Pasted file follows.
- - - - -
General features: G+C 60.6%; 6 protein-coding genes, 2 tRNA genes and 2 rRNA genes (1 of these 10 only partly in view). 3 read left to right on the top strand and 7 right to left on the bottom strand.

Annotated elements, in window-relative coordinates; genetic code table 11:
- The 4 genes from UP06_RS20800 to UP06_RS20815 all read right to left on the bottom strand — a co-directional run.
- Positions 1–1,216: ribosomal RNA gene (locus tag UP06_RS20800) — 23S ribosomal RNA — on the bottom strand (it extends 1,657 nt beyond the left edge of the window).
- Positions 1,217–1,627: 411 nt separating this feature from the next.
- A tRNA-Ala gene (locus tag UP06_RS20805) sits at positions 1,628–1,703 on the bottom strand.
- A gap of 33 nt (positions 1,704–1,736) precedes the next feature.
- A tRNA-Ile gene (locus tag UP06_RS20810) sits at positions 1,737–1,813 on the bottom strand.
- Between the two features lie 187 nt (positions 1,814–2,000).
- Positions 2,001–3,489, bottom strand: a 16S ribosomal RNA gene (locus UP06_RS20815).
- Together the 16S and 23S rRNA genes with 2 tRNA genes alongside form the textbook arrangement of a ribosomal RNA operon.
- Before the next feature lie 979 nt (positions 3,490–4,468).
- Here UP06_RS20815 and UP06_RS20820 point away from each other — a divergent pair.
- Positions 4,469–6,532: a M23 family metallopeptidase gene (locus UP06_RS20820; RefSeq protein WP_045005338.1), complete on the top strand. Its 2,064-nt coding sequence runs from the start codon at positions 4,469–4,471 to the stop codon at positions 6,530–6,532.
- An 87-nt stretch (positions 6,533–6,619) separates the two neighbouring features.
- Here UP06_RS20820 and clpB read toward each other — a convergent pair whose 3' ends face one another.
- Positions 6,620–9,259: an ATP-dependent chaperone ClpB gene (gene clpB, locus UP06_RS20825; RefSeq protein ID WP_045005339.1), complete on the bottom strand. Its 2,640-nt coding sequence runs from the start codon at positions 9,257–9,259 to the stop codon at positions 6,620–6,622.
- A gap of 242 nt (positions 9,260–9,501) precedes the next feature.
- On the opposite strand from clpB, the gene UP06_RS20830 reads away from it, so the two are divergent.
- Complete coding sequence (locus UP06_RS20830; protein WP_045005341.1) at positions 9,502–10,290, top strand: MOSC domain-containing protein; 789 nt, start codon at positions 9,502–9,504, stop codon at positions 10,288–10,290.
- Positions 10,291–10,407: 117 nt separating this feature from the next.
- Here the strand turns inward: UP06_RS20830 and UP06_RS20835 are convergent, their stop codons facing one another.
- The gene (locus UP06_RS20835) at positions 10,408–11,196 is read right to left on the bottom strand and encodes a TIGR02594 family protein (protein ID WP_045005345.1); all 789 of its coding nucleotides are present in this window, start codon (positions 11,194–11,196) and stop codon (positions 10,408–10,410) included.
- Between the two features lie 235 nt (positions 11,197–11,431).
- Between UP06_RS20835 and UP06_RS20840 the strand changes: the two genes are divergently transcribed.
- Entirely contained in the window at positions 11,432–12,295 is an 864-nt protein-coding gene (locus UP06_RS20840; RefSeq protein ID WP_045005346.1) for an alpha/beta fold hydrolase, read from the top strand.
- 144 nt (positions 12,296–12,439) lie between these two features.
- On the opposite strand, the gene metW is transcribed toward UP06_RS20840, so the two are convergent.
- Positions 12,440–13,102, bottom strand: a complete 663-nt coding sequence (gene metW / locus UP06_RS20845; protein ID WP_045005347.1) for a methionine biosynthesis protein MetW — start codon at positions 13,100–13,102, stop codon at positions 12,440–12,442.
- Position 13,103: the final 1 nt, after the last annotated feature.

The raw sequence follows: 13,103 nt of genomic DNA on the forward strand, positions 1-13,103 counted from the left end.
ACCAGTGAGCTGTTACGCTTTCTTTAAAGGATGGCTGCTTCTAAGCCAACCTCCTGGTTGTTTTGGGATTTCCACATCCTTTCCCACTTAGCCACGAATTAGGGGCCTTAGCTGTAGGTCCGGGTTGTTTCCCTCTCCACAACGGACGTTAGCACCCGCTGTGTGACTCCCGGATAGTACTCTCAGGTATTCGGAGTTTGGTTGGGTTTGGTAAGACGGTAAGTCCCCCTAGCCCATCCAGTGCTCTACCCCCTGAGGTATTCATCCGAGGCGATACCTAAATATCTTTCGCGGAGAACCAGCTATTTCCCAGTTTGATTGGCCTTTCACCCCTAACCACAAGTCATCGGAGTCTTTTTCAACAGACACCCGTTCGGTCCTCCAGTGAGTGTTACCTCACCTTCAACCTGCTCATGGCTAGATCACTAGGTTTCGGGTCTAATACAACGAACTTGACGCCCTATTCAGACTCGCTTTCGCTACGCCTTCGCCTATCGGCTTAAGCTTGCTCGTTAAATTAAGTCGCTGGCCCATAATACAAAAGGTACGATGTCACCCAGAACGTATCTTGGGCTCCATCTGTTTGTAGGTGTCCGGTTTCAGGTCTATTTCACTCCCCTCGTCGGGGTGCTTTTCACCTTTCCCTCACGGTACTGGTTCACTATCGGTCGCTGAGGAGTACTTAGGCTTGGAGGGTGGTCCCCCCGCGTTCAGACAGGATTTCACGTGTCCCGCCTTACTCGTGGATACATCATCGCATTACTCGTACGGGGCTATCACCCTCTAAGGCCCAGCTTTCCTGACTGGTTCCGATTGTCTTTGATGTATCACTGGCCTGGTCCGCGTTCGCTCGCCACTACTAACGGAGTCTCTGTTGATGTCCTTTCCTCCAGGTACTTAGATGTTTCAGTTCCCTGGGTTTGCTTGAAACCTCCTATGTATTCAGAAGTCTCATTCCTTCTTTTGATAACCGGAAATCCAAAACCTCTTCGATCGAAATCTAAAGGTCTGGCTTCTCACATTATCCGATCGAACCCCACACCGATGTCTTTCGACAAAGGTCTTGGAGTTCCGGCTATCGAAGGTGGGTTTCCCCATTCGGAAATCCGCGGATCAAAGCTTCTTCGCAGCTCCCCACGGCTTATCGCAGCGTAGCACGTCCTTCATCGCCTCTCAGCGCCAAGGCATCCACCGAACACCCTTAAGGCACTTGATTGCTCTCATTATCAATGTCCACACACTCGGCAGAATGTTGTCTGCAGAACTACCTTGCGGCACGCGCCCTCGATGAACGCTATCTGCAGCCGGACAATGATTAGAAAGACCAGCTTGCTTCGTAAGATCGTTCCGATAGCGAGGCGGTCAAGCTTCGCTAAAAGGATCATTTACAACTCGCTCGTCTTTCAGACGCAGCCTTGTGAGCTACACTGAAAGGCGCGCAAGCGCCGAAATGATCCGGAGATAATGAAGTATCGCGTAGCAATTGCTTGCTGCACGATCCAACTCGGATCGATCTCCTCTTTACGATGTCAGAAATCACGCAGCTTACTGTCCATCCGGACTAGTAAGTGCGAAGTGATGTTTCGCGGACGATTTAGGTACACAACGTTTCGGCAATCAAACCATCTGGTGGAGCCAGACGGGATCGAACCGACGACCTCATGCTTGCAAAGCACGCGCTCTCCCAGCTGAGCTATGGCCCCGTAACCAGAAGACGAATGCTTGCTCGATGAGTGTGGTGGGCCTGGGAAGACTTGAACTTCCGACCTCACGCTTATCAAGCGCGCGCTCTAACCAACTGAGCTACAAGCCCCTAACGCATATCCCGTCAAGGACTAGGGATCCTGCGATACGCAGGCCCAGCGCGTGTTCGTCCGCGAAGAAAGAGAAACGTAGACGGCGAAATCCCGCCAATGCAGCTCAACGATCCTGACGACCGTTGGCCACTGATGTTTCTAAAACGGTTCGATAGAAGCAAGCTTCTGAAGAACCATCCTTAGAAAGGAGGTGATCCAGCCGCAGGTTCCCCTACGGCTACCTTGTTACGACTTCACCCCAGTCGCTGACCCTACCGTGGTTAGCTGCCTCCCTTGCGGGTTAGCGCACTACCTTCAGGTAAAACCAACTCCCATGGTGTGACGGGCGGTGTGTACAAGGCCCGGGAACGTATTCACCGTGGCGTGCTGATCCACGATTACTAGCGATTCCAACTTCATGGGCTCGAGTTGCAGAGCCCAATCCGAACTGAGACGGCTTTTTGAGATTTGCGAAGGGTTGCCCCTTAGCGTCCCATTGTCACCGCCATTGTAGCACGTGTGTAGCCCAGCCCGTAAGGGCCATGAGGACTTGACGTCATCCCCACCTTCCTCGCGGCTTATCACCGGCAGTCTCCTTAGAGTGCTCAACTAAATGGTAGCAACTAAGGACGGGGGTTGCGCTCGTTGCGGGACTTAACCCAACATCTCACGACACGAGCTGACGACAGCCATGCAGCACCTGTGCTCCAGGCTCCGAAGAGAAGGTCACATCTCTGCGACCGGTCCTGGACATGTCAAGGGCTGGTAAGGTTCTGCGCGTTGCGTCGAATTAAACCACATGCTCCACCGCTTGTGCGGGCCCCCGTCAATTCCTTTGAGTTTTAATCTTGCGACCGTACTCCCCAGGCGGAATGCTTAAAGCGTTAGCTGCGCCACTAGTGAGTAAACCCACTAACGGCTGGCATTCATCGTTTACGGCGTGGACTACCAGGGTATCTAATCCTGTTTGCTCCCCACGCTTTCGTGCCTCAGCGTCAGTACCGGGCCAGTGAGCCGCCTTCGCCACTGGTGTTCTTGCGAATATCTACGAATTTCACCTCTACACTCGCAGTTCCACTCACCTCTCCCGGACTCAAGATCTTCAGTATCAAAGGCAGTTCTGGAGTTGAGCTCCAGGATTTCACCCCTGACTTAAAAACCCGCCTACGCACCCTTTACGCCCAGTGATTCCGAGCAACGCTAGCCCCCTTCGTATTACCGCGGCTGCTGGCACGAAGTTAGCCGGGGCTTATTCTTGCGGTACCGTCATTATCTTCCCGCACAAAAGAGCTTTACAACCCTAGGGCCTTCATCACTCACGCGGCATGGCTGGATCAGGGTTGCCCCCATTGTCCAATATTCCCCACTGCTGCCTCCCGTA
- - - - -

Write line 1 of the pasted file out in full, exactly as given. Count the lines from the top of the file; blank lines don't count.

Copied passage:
General features: G+C 60.6%; 6 protein-coding genes, 2 tRNA genes and 2 rRNA genes (1 of these 10 only partly in view). 3 read left to right on the top strand and 7 right to left on the bottom strand.